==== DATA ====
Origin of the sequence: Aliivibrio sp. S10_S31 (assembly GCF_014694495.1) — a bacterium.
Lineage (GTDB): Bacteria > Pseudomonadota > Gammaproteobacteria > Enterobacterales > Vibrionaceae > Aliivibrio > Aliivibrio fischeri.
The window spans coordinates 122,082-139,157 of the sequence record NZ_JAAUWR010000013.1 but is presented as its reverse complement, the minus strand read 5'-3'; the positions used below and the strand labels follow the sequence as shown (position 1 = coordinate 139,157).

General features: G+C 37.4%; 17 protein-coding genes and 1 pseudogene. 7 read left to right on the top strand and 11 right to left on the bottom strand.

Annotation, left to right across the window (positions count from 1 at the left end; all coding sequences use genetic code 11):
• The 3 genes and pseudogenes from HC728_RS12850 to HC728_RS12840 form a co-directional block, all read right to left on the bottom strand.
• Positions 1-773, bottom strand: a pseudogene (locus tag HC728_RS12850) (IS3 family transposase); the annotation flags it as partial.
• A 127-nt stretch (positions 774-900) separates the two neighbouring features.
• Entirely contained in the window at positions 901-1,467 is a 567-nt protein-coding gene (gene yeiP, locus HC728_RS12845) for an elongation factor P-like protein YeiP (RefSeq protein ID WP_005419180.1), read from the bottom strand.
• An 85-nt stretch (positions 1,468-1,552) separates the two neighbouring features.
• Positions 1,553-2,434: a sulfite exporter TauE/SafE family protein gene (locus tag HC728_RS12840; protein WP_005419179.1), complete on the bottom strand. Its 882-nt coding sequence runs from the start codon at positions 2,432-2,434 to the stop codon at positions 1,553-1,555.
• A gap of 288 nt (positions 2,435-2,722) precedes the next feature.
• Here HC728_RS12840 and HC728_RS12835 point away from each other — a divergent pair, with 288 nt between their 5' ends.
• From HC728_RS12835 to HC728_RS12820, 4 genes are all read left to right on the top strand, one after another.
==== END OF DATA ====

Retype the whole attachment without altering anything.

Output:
Origin of the sequence: Aliivibrio sp. S10_S31 (assembly GCF_014694495.1) — a bacterium.
Lineage (GTDB): Bacteria > Pseudomonadota > Gammaproteobacteria > Enterobacterales > Vibrionaceae > Aliivibrio > Aliivibrio fischeri.
The window spans coordinates 122,082-139,157 of the sequence record NZ_JAAUWR010000013.1 but is presented as its reverse complement, the minus strand read 5'-3'; the positions used below and the strand labels follow the sequence as shown (position 1 = coordinate 139,157).

General features: G+C 37.4%; 17 protein-coding genes and 1 pseudogene. 7 read left to right on the top strand and 11 right to left on the bottom strand.

Annotation, left to right across the window (positions count from 1 at the left end; all coding sequences use genetic code 11):
• The 3 genes and pseudogenes from HC728_RS12850 to HC728_RS12840 form a co-directional block, all read right to left on the bottom strand.
• Positions 1-773, bottom strand: a pseudogene (locus tag HC728_RS12850) (IS3 family transposase); the annotation flags it as partial.
• A 127-nt stretch (positions 774-900) separates the two neighbouring features.
• Entirely contained in the window at positions 901-1,467 is a 567-nt protein-coding gene (gene yeiP, locus HC728_RS12845) for an elongation factor P-like protein YeiP (RefSeq protein ID WP_005419180.1), read from the bottom strand.
• An 85-nt stretch (positions 1,468-1,552) separates the two neighbouring features.
• Positions 1,553-2,434: a sulfite exporter TauE/SafE family protein gene (locus tag HC728_RS12840; protein WP_005419179.1), complete on the bottom strand. Its 882-nt coding sequence runs from the start codon at positions 2,432-2,434 to the stop codon at positions 1,553-1,555.
• A gap of 288 nt (positions 2,435-2,722) precedes the next feature.
• Here HC728_RS12840 and HC728_RS12835 point away from each other — a divergent pair, with 288 nt between their 5' ends.
• From HC728_RS12835 to HC728_RS12820, 4 genes are all read left to right on the top strand, one after another.